French President Emmanuel Macron sticks to the planned pension reform despite the weeks-long strikes. In his traditional New Year’s speech on French television, he said he hoped for a quick compromise with the unions without departing from the broad outline of the reform. “The revision of the pension system is coming to an end because it is a social justice and progress project,” said Macron.

The head of state assured critics of the pension reform that those who do hard work should continue to have the opportunity to stop earlier. Macron has so far refused to rethink plans to raise the age from 62 to 64 in the future.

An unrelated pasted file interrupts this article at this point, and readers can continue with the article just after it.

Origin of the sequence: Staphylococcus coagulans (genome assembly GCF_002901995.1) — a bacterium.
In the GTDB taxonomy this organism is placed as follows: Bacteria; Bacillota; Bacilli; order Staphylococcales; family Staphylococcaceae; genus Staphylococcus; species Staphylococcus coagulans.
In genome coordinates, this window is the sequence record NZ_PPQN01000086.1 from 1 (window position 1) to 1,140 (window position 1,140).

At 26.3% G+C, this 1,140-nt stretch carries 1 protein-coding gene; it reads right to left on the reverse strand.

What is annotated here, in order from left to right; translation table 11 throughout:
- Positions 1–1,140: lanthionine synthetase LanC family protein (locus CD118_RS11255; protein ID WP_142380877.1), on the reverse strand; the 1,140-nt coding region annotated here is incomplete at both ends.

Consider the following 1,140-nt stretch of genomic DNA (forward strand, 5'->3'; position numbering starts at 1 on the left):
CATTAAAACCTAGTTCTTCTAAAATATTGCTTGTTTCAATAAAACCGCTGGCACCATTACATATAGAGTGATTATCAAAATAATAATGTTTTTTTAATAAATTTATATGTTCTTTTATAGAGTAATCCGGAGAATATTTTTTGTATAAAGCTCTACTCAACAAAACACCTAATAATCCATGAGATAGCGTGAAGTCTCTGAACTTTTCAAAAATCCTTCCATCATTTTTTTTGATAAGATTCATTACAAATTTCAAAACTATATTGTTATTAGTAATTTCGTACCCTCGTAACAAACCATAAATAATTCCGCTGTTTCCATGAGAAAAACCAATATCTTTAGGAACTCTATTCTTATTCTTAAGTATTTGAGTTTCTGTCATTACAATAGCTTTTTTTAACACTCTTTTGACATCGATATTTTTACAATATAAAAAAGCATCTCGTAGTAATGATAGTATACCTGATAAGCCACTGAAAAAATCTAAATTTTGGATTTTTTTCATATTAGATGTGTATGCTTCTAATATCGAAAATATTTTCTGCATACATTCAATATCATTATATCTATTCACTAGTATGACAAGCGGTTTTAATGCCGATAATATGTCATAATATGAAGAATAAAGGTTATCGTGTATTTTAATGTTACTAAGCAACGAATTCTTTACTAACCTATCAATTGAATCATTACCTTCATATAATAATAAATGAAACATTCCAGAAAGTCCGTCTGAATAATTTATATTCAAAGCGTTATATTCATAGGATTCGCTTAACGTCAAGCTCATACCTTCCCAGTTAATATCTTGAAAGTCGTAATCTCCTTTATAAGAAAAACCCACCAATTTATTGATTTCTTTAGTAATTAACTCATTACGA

According to his previous plans, workers would receive a reduced pension if they retired 64 years ago, unless they benefit from special regulations based on their profession, such as police officers or soldiers. Left-wing leader Jean-Luc Melenchon wrote on Twitter that Macron’s words were “a declaration of war on those who oppose the reform.”

Macron wants to simplify France’s outdated pension system, which includes more than 40 different pension funds. The retirement age and pension benefits vary. For example, railway employees can retire much earlier than other employees. Macron considers the system to be unfair and too expensive. He wants to switch to pension points that should apply equally to all French. (Reuters)

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